"Our running shoes have magic in them. The power to transform a bad day into a good day; frustration into speed; self-doubt into confidence; chocolate cake into muscle." Mina Samuels
Not to be a Debbie Downer, but the last few months my running shoes don't feel like they have magic in them. The last few months my running shoes have felt like...shoes. I understand the sentiment in the quote, and my running shoes have done all of those things for me. But what happens when they don't transform anything? What happens when your running shoes just take you on long, painful journeys? What happens when they get you out there and then start asking you hard questions?
Lately my running shoes have felt more like truth-telling little therapists than cheering crowds in the last epic moments of a race. Some shoes are more intimidating than others, to be sure. My shoes for easy runs are friendly, not intimidating at all. They are colorful and fat and cushy. Their expectations are low and they are happy with whatever we do and wherever we go. My treadmill shoes are not quite as easy going, but still not intimidating. They are all business, not a lot of humor--practical, boring, with a lets-just-get-this-done attitude. My trail shoes? A little more complex. They are like insurance agents. They ask more questions and test my confidence: Where are we going? What time? How long will we be out there? Can you do this? What's the weather going to be? What's the terrain like? Am I the right shoe for this? If it's woodchips and rolling hills I'm fine, but if there's going to be a lot of tree roots and uneven ground...oh hold on, is it going to be slippery?
But the shoes that scare me the most are the shoes I wear on my big effort days--the shoes I wear for the workouts that make you question everything about your running life. Well, everything about your whole life. These are the shoes that are asking me the hard questions. I had these shoes on the other day, and they were talking up a storm: So, Diane...umm, I'm new. I can push. I can go fast. What do you want out of all of this? In fact, WHY are you doing this? Am I your shoe for big effort days? No offense, but this feels kind of moderate to me. If you want, we can do so much more than this. I mean, I'm up for it--are you? C'mon, take me out for spin! Those shoes that look like Easter eggs could do this workout.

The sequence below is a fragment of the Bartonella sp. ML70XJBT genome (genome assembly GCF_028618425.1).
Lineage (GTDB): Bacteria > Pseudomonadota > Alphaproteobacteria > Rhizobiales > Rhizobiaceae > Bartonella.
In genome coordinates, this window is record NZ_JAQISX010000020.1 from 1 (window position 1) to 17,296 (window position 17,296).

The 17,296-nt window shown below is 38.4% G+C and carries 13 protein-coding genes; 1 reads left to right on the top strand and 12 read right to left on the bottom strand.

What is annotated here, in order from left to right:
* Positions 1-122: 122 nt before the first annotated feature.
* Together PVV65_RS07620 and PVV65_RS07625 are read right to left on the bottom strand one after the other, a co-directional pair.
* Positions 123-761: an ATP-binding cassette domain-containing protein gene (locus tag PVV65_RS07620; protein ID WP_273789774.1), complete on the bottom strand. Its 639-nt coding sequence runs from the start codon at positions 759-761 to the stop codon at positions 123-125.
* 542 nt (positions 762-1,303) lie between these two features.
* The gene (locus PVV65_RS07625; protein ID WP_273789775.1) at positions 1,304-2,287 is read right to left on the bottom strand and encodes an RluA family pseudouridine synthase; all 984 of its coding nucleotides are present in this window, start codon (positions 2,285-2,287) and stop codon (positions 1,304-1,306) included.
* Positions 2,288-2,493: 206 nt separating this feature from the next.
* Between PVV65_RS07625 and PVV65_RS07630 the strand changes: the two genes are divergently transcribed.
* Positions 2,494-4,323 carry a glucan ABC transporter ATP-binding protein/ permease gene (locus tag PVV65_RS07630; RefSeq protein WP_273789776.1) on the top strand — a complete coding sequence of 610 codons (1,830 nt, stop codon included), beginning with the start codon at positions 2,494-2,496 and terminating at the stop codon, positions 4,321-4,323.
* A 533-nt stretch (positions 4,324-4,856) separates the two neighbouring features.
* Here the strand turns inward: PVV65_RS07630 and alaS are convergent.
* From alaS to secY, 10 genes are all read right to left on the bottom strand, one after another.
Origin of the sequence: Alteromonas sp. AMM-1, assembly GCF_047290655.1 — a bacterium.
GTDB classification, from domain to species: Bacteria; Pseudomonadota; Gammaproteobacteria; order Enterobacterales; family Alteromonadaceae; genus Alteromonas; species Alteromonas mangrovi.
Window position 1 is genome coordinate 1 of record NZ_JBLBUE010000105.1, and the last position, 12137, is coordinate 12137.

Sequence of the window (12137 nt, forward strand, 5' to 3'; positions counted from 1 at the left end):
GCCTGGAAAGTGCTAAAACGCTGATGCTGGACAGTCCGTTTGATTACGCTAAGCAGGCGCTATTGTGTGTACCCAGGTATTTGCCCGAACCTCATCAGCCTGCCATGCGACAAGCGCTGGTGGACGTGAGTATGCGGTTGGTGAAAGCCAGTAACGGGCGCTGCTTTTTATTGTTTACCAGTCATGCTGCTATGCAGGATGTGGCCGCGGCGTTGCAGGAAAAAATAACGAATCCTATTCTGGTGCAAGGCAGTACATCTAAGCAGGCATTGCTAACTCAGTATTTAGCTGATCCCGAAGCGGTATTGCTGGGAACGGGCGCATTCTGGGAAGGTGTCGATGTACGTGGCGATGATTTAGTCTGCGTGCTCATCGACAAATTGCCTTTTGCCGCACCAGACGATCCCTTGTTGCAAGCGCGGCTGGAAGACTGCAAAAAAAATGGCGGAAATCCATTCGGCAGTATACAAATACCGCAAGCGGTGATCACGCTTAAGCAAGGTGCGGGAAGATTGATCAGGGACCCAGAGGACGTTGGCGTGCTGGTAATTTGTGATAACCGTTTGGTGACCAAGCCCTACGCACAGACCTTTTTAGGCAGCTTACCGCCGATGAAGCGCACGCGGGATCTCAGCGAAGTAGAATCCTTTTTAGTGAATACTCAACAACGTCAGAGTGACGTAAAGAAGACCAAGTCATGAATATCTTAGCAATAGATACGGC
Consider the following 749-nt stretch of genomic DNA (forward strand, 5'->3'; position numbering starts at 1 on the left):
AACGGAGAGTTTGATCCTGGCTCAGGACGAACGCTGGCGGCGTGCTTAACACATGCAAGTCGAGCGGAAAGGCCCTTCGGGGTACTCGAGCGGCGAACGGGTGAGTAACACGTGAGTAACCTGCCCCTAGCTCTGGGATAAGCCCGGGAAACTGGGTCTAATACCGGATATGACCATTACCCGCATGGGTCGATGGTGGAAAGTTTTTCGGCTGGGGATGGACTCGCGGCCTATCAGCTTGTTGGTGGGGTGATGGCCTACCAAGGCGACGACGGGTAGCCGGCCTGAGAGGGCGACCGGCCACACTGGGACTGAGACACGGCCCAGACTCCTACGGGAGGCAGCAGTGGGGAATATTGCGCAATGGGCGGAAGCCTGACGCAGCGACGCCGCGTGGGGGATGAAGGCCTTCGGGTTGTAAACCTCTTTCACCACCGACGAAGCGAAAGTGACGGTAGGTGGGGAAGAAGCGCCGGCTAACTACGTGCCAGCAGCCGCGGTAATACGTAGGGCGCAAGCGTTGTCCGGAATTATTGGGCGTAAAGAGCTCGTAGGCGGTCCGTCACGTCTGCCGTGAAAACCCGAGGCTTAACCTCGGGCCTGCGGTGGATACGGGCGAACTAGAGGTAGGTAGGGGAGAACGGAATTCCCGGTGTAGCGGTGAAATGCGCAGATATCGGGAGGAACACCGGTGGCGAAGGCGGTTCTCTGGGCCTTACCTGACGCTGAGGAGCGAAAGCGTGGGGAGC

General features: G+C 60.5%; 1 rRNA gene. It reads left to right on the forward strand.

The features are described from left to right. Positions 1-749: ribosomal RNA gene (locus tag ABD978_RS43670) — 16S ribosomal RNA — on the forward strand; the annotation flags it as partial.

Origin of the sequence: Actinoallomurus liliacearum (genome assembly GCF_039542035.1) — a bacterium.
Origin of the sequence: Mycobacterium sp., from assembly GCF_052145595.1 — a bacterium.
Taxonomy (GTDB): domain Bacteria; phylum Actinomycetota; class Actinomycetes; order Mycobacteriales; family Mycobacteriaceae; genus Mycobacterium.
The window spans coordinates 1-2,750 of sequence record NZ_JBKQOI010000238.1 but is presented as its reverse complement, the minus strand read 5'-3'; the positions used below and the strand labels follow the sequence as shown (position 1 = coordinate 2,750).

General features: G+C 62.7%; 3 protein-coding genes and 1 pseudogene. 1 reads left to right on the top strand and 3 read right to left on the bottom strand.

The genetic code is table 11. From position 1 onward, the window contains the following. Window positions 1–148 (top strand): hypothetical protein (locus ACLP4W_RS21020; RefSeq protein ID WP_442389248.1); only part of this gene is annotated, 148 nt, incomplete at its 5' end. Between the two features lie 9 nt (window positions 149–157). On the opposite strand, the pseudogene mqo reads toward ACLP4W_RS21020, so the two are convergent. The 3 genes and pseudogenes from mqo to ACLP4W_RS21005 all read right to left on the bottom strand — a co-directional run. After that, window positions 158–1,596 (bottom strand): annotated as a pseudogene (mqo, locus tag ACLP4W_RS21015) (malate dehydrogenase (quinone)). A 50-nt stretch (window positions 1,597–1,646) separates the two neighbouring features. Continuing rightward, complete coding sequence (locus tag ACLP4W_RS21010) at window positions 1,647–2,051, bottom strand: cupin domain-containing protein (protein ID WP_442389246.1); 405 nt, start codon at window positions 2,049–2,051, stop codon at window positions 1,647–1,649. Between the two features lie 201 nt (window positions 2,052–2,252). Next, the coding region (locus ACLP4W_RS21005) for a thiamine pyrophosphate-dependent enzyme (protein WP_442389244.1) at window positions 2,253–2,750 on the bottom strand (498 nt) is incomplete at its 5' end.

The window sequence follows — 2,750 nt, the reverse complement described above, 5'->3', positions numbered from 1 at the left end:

Am I crazy to think my shoes have something to say? Maybe not. I just listened to a podcast all about shoes, and I kind of think my shoes are telling me something. They (The Running Public) reviewed three shoes in three different running workouts, and it boiled down to this:
- one pair "...shows you what you can do right now"
- one pair "...shows you what you can do if you were in a little better shape", and
- one shoe, well, it "..allows you to do things you are not capable of doing."
You might be thinking well, Diane, the last pair sound like magic shoes! But actually, they aren't. That last shoe is a super shoe. It has advanced foam + a carbon plate, and that's what makes it a super shoe (thank you, Running Public!). It enhances your running. But it's not a magic shoe. A magic shoe is a shoe you have a relationship with. A magic shoe is the shoe plus the runner. Together. The two of you.
A magic shoe gets you out of bed on a rainy morning. A magic shoe might be best at one thing, but can do other things in a pinch. A magic shoe is your partner in crime. It doesn't artificially make you better, it's your number one teammate while you make yourself better. Most importantly, they carry you through your running life: through PR's, angry runs, and through that fleeting flow run. They wait for you when you're injured, and carefully ease you back onto the road when you're ready. They take you over the mountains, across the snow, and down the parkway on Thanksgiving morning with the other Turkey Trotters. They can do short and spicy, or long and lazy. They are ready to go on those steamy, summer mornings, when the only other people on the street are other runners in their magic shoes. And, they stick with you during tough mental times--those times of long plateaus, or when life hits hard and you scramble to believe you'll ever have that fire again to give those shoes the opportunity to perform to their potential.
Come to think of it, my running shoes made me into a writer. Come to think of it, the challenging questions and long miles made me better. Huh--maybe it was never my shoes. Maybe I lost the magic for awhile.
Oops, I'm sorry, running shoes. Sorry I said you were just shoes. I guess you have magic in you after all.